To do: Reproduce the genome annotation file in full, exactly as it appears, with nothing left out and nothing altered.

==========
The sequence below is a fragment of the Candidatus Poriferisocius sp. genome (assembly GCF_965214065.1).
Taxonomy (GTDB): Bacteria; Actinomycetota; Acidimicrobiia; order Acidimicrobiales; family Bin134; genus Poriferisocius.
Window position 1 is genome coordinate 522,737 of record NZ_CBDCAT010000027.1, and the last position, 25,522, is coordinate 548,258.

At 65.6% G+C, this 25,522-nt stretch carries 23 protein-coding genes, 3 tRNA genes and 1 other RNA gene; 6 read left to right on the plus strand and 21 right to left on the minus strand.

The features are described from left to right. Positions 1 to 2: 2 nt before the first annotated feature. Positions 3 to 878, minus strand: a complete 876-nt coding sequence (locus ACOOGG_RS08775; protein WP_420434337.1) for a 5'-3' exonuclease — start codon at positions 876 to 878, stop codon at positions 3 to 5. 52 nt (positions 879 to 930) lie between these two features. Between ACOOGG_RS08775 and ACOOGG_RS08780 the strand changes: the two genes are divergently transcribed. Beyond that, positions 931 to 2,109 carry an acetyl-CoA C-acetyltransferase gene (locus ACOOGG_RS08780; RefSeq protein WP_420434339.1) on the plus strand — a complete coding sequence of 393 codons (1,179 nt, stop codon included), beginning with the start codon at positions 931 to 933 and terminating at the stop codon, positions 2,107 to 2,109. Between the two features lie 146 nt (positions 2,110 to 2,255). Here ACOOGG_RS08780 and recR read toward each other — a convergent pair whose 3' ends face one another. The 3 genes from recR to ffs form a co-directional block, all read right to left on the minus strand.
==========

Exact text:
The sequence below is a fragment of the Candidatus Poriferisocius sp. genome (assembly GCF_965214065.1).
Taxonomy (GTDB): Bacteria; Actinomycetota; Acidimicrobiia; order Acidimicrobiales; family Bin134; genus Poriferisocius.
Window position 1 is genome coordinate 522,737 of record NZ_CBDCAT010000027.1, and the last position, 25,522, is coordinate 548,258.

At 65.6% G+C, this 25,522-nt stretch carries 23 protein-coding genes, 3 tRNA genes and 1 other RNA gene; 6 read left to right on the plus strand and 21 right to left on the minus strand.

The features are described from left to right. Positions 1 to 2: 2 nt before the first annotated feature. Positions 3 to 878, minus strand: a complete 876-nt coding sequence (locus ACOOGG_RS08775; protein WP_420434337.1) for a 5'-3' exonuclease — start codon at positions 876 to 878, stop codon at positions 3 to 5. 52 nt (positions 879 to 930) lie between these two features. Between ACOOGG_RS08775 and ACOOGG_RS08780 the strand changes: the two genes are divergently transcribed. Beyond that, positions 931 to 2,109 carry an acetyl-CoA C-acetyltransferase gene (locus ACOOGG_RS08780; RefSeq protein WP_420434339.1) on the plus strand — a complete coding sequence of 393 codons (1,179 nt, stop codon included), beginning with the start codon at positions 931 to 933 and terminating at the stop codon, positions 2,107 to 2,109. Between the two features lie 146 nt (positions 2,110 to 2,255). Here ACOOGG_RS08780 and recR read toward each other — a convergent pair whose 3' ends face one another. The 3 genes from recR to ffs form a co-directional block, all read right to left on the minus strand.